A railway would not complement, but “compete with waterways,” a widespread traditional form of transport in the Amazon region, as both are capable of carrying heavy and bulky loads, he said. What has been proved to work in the region, the official argued, is river transport in combination with roads, which offer speed and flexibility for small cargo loads.
Land transport links to south-central Brazil are important for strengthening the free zone and its industrial district, which have led to the heavy concentration of the population and economic activity in Manaus – something that has allowed the state of Amazonas to preserve 98 percent of its rainforest.
Agriculture and livestock breeding is limited in the state of Amazonas, which has 3.2 million people, 1.7 million of whom live in Manaus. In 1970 the population of the state capital was only 312,000, hardly justifying the building of a highway crossing a huge, virtually unpeopled jungle in order to reach Porto Velho, which is eight times smaller.
Highway BR-319 was built “on inappropriate terrain which was unstable and subject to flooding in parts. It cost a fortune, and probably boasts the highest cost per kilometre in the world” to date, Amazonas Senator Jefferson Peres told IPS. The route follows the Madeira river, one of the Amazon river’s large tributaries.
In the absence of maintenance, the middle stretch of approximately 600 kilometres became impassable, due to erosion and encroachment by the forest. Work along this stretch requires an environmental assessment and permit, because so little is left of the original road that the environmental authorities classify it as a new construction.
“It would be better to invest in the waterway, introducing light, modern vessels that are more appropriate for the Madeira, but as the highway exists, it is worth recuperating it,” said the senator, who believes that this is also the majority opinion among residents of Manaus, who feel isolated because they lack an overland route to the south.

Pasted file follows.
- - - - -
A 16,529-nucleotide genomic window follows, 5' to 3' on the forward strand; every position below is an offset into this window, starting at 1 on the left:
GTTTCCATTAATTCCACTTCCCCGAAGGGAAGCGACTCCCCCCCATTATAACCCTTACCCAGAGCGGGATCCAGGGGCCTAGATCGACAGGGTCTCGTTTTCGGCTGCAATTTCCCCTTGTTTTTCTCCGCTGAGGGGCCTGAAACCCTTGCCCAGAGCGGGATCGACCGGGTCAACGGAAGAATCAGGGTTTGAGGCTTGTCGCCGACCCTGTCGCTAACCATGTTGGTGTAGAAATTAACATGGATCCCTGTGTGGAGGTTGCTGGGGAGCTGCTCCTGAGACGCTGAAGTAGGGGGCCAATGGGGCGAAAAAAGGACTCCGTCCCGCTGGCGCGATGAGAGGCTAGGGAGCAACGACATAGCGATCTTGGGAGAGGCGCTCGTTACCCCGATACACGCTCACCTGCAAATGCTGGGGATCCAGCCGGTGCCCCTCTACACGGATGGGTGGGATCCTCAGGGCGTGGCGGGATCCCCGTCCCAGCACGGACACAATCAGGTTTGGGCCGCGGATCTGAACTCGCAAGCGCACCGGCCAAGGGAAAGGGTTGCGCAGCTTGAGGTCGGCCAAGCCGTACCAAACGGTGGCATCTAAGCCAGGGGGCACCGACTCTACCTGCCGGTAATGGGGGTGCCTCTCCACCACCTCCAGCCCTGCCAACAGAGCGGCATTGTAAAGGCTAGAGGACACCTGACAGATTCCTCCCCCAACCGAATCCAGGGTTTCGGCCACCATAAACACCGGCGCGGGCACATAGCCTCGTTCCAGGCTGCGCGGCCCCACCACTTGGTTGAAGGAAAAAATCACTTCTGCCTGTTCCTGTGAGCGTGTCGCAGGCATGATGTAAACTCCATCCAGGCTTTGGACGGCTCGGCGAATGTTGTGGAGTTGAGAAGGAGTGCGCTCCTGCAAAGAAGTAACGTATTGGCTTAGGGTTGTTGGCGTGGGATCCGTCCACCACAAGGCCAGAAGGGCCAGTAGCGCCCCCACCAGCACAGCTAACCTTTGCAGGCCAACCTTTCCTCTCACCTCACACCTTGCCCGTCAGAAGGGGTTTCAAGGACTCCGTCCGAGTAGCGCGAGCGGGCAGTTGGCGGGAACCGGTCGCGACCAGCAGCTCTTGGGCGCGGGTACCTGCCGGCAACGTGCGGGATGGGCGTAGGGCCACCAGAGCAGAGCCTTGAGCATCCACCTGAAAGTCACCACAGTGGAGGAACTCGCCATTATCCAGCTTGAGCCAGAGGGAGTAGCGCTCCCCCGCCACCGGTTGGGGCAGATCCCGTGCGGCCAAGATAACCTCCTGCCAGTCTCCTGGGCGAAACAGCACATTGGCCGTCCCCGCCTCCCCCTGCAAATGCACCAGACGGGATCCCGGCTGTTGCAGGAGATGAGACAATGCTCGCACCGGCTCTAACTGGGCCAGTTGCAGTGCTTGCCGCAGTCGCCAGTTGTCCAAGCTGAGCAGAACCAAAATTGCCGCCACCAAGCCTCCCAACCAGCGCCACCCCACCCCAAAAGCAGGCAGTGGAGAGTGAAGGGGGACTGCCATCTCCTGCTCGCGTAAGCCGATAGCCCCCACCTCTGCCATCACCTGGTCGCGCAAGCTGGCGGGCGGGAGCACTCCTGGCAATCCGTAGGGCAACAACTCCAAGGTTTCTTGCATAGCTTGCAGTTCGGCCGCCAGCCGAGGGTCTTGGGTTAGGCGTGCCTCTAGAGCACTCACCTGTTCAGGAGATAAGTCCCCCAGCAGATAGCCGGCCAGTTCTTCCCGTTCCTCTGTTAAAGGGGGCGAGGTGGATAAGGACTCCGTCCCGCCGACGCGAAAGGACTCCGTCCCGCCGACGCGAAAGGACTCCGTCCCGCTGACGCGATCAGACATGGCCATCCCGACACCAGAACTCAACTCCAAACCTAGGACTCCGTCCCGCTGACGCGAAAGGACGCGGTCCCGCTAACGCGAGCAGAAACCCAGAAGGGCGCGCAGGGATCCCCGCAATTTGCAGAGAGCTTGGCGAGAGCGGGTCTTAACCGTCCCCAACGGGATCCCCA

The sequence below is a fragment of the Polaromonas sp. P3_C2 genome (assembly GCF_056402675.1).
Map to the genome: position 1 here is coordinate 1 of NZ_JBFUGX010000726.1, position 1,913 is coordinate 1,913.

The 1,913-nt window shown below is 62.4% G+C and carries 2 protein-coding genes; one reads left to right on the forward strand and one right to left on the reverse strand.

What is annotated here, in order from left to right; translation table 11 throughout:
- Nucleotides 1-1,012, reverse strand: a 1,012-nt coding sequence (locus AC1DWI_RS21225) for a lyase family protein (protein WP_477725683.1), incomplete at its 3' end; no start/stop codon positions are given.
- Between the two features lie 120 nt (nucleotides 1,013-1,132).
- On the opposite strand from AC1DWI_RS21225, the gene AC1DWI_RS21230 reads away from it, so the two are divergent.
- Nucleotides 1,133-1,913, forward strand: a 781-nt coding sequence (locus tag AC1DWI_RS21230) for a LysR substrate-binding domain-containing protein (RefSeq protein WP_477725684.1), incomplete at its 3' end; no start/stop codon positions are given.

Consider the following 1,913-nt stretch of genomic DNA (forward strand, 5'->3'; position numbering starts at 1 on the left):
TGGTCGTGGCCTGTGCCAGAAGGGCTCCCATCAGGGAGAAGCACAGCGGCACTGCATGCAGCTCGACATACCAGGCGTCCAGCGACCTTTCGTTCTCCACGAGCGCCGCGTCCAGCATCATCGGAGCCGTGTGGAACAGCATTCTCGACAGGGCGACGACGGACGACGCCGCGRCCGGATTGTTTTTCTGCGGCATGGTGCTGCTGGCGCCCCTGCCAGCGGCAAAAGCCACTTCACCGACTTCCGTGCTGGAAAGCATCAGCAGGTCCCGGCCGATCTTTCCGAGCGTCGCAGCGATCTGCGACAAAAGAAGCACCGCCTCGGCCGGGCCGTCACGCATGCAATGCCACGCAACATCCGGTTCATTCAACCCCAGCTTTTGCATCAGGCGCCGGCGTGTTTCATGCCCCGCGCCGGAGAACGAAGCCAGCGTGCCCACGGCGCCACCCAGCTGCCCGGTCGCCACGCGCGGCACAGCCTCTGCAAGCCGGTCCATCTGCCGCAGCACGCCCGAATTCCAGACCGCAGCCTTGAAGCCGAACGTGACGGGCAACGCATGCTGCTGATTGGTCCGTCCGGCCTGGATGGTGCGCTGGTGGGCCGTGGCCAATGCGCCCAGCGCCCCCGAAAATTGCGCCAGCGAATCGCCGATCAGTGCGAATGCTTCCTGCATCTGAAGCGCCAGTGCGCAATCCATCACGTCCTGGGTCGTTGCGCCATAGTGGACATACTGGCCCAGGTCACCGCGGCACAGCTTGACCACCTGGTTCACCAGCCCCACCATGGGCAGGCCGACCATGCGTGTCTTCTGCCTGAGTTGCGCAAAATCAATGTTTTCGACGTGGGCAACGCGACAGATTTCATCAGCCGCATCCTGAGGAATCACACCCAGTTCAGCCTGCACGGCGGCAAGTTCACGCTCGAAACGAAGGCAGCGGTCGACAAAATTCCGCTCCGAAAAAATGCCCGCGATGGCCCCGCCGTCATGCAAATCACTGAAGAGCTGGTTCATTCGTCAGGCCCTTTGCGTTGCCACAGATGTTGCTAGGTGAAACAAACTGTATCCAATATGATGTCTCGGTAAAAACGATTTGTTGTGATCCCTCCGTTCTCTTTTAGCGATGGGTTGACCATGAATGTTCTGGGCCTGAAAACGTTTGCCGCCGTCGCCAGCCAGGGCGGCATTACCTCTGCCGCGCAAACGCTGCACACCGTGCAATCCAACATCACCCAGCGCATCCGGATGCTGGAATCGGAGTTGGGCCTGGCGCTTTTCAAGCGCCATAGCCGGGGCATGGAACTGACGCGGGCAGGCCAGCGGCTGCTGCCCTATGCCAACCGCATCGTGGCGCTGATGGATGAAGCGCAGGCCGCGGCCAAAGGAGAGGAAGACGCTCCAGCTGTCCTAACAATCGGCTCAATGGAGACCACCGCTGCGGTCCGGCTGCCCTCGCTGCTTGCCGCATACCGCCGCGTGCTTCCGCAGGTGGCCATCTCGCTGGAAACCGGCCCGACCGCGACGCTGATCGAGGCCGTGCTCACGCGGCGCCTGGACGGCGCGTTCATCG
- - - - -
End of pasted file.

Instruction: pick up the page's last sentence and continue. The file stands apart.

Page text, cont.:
Peres also holds the view that a railway would not be viable because of the high cost of building and maintaining it, compared to the “low cargo density,” which would likely mean that it would have to be subsidised.
According to Peres, the Manaus industrial park, which manufactures most of Brazil’s electronic goods and motorcycles, should be regarded as “totally artificial.” It is losing competitiveness and businesses in anticipation of the drying up of the tax incentives which prompted its creation in the 1960s and have been extended until 2023, he said.
In future, a “less artificial” industrial base linked to local biodiversity should be developed in Manaus, including phytotherapeutics (herbal medicines), cosmetics, vegetable oils and foods from raw materials provided by the rainforest, the senator said. Highway BR-319 is the current centre of controversy, following the BR-163 which is also being paved, to transport the abundant soybean crops from west-central Brazil to the port of Santarém, on the Amazon river, for export.
In recent years the Environment Ministry, under pressure from environmentalists, has designed a mosaic of conservation areas all along the highway to reduce deforestation.
The Brazilian government’s Growth Acceleration Programme (PAC) also provides for the recovery of stretches of highway BR-230, known as the Trans-Amazon highway, a 5,000-kilometre project of pharaonic proportions, which the military regime in the 1970s intended to unite the country’s northeastern Atlantic coast to the western border of the Brazilian Amazon.
The road was abandoned before it was half-built, and has not withstood the fragile soil and invasion by the forest in the eastern Amazon region, where the population itself, which has been numerous for decades, is calling for its paving. A large part of its area of influence has already been deforested, so resistance from environmentalists is more muted.